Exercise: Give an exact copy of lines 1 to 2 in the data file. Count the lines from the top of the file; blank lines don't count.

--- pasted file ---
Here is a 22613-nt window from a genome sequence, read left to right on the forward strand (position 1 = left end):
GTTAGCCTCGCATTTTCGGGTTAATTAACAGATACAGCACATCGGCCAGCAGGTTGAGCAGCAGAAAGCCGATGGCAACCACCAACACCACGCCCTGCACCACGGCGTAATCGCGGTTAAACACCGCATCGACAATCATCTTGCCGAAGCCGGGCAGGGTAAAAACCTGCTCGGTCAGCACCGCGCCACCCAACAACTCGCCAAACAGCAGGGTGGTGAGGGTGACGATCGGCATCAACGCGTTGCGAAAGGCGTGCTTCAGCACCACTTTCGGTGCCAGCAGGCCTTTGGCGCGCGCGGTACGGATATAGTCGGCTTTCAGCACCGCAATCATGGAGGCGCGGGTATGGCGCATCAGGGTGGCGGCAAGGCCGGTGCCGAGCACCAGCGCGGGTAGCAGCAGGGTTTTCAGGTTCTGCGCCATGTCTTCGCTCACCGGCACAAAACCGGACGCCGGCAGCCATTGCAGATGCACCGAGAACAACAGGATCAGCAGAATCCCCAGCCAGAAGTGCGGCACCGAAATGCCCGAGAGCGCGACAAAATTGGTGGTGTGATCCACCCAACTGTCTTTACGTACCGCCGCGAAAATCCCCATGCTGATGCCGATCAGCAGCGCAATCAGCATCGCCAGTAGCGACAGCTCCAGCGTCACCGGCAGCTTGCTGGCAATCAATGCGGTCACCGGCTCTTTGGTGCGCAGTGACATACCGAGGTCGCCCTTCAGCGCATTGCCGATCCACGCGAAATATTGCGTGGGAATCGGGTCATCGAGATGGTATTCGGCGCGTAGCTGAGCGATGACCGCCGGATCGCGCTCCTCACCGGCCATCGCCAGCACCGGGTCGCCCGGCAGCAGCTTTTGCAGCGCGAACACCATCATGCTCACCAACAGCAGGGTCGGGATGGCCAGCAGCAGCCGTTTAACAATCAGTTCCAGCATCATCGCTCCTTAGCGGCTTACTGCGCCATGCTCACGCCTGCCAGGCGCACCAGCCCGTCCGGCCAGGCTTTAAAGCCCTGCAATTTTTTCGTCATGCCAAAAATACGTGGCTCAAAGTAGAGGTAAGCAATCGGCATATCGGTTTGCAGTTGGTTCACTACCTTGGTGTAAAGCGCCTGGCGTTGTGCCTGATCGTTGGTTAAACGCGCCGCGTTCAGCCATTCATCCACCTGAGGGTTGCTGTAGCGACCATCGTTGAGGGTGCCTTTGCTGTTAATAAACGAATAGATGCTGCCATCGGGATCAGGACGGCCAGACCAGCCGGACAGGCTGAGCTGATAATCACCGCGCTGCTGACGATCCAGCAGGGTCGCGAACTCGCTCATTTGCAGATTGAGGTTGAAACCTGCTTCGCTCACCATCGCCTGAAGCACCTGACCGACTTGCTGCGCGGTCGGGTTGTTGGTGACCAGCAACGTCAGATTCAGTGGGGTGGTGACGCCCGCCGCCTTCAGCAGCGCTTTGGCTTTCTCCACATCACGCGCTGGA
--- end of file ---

Here is a 22613-nt window from a genome sequence, read left to right on the forward strand (position 1 = left end):
GTTAGCCTCGCATTTTCGGGTTAATTAACAGATACAGCACATCGGCCAGCAGGTTGAGCAGCAGAAAGCCGATGGCAACCACCAACACCACGCCCTGCACCACGGCGTAATCGCGGTTAAACACCGCATCGACAATCATCTTGCCGAAGCCGGGCAGGGTAAAAACCTGCTCGGTCAGCACCGCGCCACCCAACAACTCGCCAAACAGCAGGGTGGTGAGGGTGACGATCGGCATCAACGCGTTGCGAAAGGCGTGCTTCAGCACCACTTTCGGTGCCAGCAGGCCTTTGGCGCGCGCGGTACGGATATAGTCGGCTTTCAGCACCGCAATCATGGAGGCGCGGGTATGGCGCATCAGGGTGGCGGCAAGGCCGGTGCCGAGCACCAGCGCGGGTAGCAGCAGGGTTTTCAGGTTCTGCGCCATGTCTTCGCTCACCGGCACAAAACCGGACGCCGGCAGCCATTGCAGATGCACCGAGAACAACAGGATCAGCAGAATCCCCAGCCAGAAGTGCGGCACCGAAATGCCCGAGAGCGCGACAAAATTGGTGGTGTGATCCACCCAACTGTCTTTACGTACCGCCGCGAAAATCCCCATGCTGATGCCGATCAGCAGCGCAATCAGCATCGCCAGTAGCGACAGCTCCAGCGTCACCGGCAGCTTGCTGGCAATCAATGCGGTCACCGGCTCTTTGGTGCGCAGTGACATACCGAGGTCGCCCTTCAGCGCATTGCCGATCCACGCGAAATATTGCGTGGGAATCGGGTCATCGAGATGGTATTCGGCGCGTAGCTGAGCGATGACCGCCGGATCGCGCTCCTCACCGGCCATCGCCAGCACCGGGTCGCCCGGCAGCAGCTTTTGCAGCGCGAACACCATCATGCTCACCAACAGCAGGGTCGGGATGGCCAGCAGCAGCCGTTTAACAATCAGTTCCAGCATCATCGCTCCTTAGCGGCTTACTGCGCCATGCTCACGCCTGCCAGGCGCACCAGCCCGTCCGGCCAGGCTTTAAAGCCCTGCAATTTTTTCGTCATGCCAAAAATACGTGGCTCAAAGTAGAGGTAAGCAATCGGCATATCGGTTTGCAGTTGGTTCACTACCTTGGTGTAAAGCGCCTGGCGTTGTGCCTGATCGTTGGTTAAACGCGCCGCGTTCAGCCATTCATCCACCTGAGGGTTGCTGTAGCGACCATCGTTGAGGGTGCCTTTGCTGTTAATAAACGAATAGATGCTGCCATCGGGATCAGGACGGCCAGACCAGCCGGACAGGCTGAGCTGATAATCACCGCGCTGCTGACGATCCAGCAGGGTCGCGAACTCGCTCATTTGCAGATTGAGGTTGAAACCTGCTTCGCTCACCATCGCCTGAAGCACCTGACCGACTTGCTGCGCGGTCGGGTTGTTGGTGACCAGCAACGTCAGATTCAGTGGGGTGGTGACGCCCGCCGCCTTCAGCAGCGCTTTGGCTTTCTCCACATCACGCGCTGGA